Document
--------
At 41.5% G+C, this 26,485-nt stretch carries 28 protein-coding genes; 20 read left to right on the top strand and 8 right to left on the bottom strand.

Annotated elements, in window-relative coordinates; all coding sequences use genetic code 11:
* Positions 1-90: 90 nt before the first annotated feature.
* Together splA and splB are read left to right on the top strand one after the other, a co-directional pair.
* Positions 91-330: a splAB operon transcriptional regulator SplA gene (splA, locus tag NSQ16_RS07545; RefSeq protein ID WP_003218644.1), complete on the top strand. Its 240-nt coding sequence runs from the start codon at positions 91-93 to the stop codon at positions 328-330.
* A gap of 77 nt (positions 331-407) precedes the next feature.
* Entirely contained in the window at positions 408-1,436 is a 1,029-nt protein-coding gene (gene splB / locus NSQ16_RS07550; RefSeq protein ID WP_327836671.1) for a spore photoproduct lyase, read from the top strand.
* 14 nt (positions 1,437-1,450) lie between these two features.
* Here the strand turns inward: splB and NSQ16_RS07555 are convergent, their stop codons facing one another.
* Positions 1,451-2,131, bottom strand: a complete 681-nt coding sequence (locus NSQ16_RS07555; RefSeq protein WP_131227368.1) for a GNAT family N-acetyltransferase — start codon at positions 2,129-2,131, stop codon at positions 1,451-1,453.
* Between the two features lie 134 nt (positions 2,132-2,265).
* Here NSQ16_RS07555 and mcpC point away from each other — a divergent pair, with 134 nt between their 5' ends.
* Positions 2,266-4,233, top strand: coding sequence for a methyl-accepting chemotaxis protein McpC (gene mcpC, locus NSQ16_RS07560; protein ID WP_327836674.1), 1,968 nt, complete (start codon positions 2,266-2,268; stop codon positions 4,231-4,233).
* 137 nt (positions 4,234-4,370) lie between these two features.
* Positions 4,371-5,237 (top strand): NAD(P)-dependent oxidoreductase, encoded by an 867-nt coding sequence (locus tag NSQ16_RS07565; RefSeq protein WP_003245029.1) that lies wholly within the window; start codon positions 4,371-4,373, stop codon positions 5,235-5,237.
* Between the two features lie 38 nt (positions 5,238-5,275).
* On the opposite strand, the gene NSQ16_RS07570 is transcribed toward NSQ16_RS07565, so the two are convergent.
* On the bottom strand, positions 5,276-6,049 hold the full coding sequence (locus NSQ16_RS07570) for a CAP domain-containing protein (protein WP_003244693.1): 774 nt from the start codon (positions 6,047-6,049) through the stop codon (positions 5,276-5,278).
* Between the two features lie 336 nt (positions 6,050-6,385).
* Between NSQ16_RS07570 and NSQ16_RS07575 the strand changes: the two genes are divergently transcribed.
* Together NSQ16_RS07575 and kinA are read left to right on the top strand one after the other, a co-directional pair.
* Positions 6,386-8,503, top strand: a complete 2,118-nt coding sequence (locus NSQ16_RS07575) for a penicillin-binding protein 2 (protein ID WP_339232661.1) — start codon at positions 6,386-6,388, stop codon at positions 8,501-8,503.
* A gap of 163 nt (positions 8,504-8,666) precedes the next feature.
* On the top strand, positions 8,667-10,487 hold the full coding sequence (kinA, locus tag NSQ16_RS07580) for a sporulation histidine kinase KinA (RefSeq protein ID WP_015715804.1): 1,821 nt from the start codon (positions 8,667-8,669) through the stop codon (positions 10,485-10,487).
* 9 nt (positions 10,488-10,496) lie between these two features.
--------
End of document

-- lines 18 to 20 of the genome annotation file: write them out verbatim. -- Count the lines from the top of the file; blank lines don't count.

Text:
* On the bottom strand, positions 5,276-6,049 hold the full coding sequence (locus NSQ16_RS07570) for a CAP domain-containing protein (protein WP_003244693.1): 774 nt from the start codon (positions 6,047-6,049) through the stop codon (positions 5,276-5,278).
* Between the two features lie 336 nt (positions 6,050-6,385).
* Between NSQ16_RS07570 and NSQ16_RS07575 the strand changes: the two genes are divergently transcribed.